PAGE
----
WASHINGTON — Russia’s recent ban of U.S. pork products are inconsistent with standards set by Codex Alimentarius, the international, food-safety standard-setting body, said J. Patrick Boyle, president of the American Meat Institute. His statement followed the news this week that Russia banned imports from seven U.S. pork plants during the month of December for allegedly containing excessive antibiotic levels.

"Codex Alimentarius sets tolerance levels for very-low residues of drugs commonly used to treat pigs — residues so low they are harmless to human health, according to scientists," he added. "Russia, however, has adopted a ‘zero tolerance’ for any level of some antibiotic residues. Russia stands alone globally in holding the U.S. to these standards.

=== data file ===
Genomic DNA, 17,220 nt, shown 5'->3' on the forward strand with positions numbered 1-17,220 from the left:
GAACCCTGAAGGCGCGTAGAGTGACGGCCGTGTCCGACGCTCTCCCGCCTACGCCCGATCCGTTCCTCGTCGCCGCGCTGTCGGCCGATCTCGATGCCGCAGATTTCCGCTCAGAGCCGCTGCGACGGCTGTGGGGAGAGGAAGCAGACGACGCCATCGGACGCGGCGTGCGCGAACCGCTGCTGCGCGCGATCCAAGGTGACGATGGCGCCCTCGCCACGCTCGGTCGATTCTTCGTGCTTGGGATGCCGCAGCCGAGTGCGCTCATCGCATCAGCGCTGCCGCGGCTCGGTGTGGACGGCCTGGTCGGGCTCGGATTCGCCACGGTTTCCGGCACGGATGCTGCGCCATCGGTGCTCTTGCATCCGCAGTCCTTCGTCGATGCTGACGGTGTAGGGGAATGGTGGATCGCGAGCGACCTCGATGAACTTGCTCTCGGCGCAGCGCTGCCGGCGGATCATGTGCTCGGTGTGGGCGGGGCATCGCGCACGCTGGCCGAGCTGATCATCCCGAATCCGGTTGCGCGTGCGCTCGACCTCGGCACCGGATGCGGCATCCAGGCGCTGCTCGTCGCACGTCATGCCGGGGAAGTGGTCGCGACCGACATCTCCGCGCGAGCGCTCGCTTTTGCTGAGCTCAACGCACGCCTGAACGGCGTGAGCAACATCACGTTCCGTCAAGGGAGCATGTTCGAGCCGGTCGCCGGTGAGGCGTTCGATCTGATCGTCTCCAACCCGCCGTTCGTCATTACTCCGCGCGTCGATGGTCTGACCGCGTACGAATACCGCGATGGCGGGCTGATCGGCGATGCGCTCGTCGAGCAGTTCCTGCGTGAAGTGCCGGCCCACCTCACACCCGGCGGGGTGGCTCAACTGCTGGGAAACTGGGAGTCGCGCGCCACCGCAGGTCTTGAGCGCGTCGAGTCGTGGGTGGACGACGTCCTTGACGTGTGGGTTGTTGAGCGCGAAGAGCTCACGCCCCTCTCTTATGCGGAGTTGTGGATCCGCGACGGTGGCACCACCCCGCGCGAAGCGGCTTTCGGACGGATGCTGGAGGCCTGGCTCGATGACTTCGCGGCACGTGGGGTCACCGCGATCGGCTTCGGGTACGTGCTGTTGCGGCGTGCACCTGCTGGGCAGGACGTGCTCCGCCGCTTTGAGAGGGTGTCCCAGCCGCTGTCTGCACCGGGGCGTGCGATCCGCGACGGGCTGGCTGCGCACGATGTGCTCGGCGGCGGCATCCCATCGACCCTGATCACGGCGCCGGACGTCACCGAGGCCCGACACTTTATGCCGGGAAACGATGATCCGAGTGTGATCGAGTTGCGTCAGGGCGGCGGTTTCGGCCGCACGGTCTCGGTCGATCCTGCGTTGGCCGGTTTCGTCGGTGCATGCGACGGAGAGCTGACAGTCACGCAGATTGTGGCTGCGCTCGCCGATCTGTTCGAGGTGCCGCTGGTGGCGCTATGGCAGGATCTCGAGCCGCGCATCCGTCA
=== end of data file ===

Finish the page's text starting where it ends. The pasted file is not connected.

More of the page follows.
"Russia’s continued actions to move toward full closure of its market to U.S. pork are frustrating and inexplicable trade barriers that simply cannot be supported scientifically," Mr. Boyle continued. "U.S. pork has an excellent reputation for safety worldwide. We appreciate U.S.D.A.’s efforts to better understand the rationale behind Russia’s actions and to bring the actions to a swift resolution so that full pork trade with Russia may resume."